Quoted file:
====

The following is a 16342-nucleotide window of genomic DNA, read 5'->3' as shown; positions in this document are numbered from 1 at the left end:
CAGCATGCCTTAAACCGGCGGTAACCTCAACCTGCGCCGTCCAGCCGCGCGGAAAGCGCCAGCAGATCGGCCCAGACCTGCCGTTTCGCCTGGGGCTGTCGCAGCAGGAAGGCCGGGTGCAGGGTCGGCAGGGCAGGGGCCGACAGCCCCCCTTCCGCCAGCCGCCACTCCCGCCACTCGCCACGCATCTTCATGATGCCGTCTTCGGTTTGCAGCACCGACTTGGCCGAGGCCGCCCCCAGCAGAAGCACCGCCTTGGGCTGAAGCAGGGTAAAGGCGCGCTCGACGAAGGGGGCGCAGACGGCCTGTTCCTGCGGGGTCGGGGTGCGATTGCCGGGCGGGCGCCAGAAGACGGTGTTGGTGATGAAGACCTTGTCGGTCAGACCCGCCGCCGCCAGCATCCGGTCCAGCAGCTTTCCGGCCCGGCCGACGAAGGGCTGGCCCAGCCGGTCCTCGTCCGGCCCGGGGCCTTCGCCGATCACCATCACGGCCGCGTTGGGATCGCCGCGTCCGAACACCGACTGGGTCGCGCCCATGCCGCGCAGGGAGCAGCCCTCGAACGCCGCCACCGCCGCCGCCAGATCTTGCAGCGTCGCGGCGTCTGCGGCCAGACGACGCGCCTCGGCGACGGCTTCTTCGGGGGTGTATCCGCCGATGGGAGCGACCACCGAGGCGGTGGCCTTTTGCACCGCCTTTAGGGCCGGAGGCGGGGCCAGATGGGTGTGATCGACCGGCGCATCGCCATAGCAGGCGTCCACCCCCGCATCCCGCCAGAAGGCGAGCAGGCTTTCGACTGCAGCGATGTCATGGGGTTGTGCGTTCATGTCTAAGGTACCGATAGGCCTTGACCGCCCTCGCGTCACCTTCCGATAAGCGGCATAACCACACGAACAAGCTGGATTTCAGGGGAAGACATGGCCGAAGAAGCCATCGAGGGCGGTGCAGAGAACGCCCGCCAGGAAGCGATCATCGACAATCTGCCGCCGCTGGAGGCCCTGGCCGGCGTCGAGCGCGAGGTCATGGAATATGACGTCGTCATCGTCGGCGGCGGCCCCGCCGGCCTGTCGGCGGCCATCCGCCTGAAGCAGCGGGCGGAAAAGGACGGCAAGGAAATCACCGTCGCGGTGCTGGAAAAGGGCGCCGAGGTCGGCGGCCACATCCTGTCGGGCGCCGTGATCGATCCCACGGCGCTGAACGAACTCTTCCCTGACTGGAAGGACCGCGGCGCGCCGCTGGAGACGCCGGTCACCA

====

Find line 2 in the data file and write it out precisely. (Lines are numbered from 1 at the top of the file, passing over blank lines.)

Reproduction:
CAGCATGCCTTAAACCGGCGGTAACCTCAACCTGCGCCGTCCAGCCGCGCGGAAAGCGCCAGCAGATCGGCCCAGACCTGCCGTTTCGCCTGGGGCTGTCGCAGCAGGAAGGCCGGGTGCAGGGTCGGCAGGGCAGGGGCCGACAGCCCCCCTTCCGCCAGCCGCCACTCCCGCCACTCGCCACGCATCTTCATGATGCCGTCTTCGGTTTGCAGCACCGACTTGGCCGAGGCCGCCCCCAGCAGAAGCACCGCCTTGGGCTGAAGCAGGGTAAAGGCGCGCTCGACGAAGGGGGCGCAGACGGCCTGTTCCTGCGGGGTCGGGGTGCGATTGCCGGGCGGGCGCCAGAAGACGGTGTTGGTGATGAAGACCTTGTCGGTCAGACCCGCCGCCGCCAGCATCCGGTCCAGCAGCTTTCCGGCCCGGCCGACGAAGGGCTGGCCCAGCCGGTCCTCGTCCGGCCCGGGGCCTTCGCCGATCACCATCACGGCCGCGTTGGGATCGCCGCGTCCGAACACCGACTGGGTCGCGCCCATGCCGCGCAGGGAGCAGCCCTCGAACGCCGCCACCGCCGCCGCCAGATCTTGCAGCGTCGCGGCGTCTGCGGCCAGACGACGCGCCTCGGCGACGGCTTCTTCGGGGGTGTATCCGCCGATGGGAGCGACCACCGAGGCGGTGGCCTTTTGCACCGCCTTTAGGGCCGGAGGCGGGGCCAGATGGGTGTGATCGACCGGCGCATCGCCATAGCAGGCGTCCACCCCCGCATCCCGCCAGAAGGCGAGCAGGCTTTCGACTGCAGCGATGTCATGGGGTTGTGCGTTCATGTCTAAGGTACCGATAGGCCTTGACCGCCCTCGCGTCACCTTCCGATAAGCGGCATAACCACACGAACAAGCTGGATTTCAGGGGAAGACATGGCCGAAGAAGCCATCGAGGGCGGTGCAGAGAACGCCCGCCAGGAAGCGATCATCGACAATCTGCCGCCGCTGGAGGCCCTGGCCGGCGTCGAGCGCGAGGTCATGGAATATGACGTCGTCATCGTCGGCGGCGGCCCCGCCGGCCTGTCGGCGGCCATCCGCCTGAAGCAGCGGGCGGAAAAGGACGGCAAGGAAATCACCGTCGCGGTGCTGGAAAAGGGCGCCGAGGTCGGCGGCCACATCCTGTCGGGCGCCGTGATCGATCCCACGGCGCTGAACGAACTCTTCCCTGACTGGAAGGACCGCGGCGCGCCGCTGGAGACGCCGGTCACCA